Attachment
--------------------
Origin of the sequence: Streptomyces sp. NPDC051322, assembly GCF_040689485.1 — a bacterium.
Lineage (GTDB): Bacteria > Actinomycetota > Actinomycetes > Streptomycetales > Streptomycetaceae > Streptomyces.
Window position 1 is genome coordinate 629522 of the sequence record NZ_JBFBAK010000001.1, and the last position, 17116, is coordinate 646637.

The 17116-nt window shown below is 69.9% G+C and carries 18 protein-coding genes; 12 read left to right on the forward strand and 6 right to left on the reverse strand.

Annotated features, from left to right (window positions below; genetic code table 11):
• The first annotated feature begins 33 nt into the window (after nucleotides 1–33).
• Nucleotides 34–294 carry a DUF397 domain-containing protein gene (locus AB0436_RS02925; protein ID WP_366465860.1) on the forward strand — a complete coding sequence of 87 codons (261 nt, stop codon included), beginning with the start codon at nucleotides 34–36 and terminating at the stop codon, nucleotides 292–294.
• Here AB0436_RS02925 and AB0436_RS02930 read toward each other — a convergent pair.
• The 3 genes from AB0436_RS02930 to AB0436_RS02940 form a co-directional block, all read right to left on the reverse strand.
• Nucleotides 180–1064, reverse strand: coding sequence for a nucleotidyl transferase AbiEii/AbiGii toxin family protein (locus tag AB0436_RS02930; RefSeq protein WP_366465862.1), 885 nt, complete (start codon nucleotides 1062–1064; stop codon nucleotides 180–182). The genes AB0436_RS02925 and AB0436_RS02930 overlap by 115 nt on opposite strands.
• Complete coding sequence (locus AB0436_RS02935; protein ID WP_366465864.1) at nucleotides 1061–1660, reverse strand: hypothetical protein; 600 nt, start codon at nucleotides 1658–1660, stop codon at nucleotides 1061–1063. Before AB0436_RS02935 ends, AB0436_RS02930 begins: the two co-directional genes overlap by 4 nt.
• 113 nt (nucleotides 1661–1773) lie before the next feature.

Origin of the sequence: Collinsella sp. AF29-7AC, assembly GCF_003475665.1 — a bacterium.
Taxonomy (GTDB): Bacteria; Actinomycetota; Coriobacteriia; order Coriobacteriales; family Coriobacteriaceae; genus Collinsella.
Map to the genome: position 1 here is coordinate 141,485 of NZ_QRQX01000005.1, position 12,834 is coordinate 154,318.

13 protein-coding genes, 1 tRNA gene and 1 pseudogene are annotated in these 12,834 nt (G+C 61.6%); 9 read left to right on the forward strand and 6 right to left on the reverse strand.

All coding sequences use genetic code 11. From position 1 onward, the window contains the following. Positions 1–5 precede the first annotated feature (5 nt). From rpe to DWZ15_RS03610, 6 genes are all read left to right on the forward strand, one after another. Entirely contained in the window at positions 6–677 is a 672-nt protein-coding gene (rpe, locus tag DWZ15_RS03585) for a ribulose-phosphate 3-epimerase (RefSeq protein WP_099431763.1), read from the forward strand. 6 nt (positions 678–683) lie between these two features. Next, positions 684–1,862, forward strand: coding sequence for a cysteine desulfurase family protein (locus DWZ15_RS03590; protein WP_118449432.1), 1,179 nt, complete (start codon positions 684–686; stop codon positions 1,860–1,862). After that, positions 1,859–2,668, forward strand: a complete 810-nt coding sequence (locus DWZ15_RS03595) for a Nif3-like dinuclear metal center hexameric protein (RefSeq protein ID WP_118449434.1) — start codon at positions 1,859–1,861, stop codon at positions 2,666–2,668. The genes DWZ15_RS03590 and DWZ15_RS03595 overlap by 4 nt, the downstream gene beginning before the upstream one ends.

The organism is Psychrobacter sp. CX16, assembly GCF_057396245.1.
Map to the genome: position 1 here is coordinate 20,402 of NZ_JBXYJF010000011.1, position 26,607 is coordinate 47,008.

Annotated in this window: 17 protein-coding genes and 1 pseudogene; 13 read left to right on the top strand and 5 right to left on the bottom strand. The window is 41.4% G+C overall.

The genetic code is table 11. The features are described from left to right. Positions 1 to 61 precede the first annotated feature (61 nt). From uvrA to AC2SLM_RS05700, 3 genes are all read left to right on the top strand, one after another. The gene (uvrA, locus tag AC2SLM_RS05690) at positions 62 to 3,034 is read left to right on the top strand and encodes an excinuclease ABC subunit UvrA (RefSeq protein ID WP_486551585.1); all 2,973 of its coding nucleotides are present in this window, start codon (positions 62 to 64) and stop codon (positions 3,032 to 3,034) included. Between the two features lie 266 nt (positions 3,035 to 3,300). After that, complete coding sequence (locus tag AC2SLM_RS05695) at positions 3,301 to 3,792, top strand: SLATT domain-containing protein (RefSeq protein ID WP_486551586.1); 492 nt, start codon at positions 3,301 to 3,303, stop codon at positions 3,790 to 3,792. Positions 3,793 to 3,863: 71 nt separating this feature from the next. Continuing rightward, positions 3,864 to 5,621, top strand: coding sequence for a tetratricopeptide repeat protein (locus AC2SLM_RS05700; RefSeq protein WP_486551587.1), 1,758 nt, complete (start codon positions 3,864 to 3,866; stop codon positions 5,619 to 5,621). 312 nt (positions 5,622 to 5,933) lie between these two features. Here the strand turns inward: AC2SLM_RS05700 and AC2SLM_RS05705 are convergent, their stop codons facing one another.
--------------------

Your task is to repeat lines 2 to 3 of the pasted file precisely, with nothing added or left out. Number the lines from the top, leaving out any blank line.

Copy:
Lineage (GTDB): Bacteria > Actinomycetota > Actinomycetes > Streptomycetales > Streptomycetaceae > Streptomyces.
Window position 1 is genome coordinate 629522 of the sequence record NZ_JBFBAK010000001.1, and the last position, 17116, is coordinate 646637.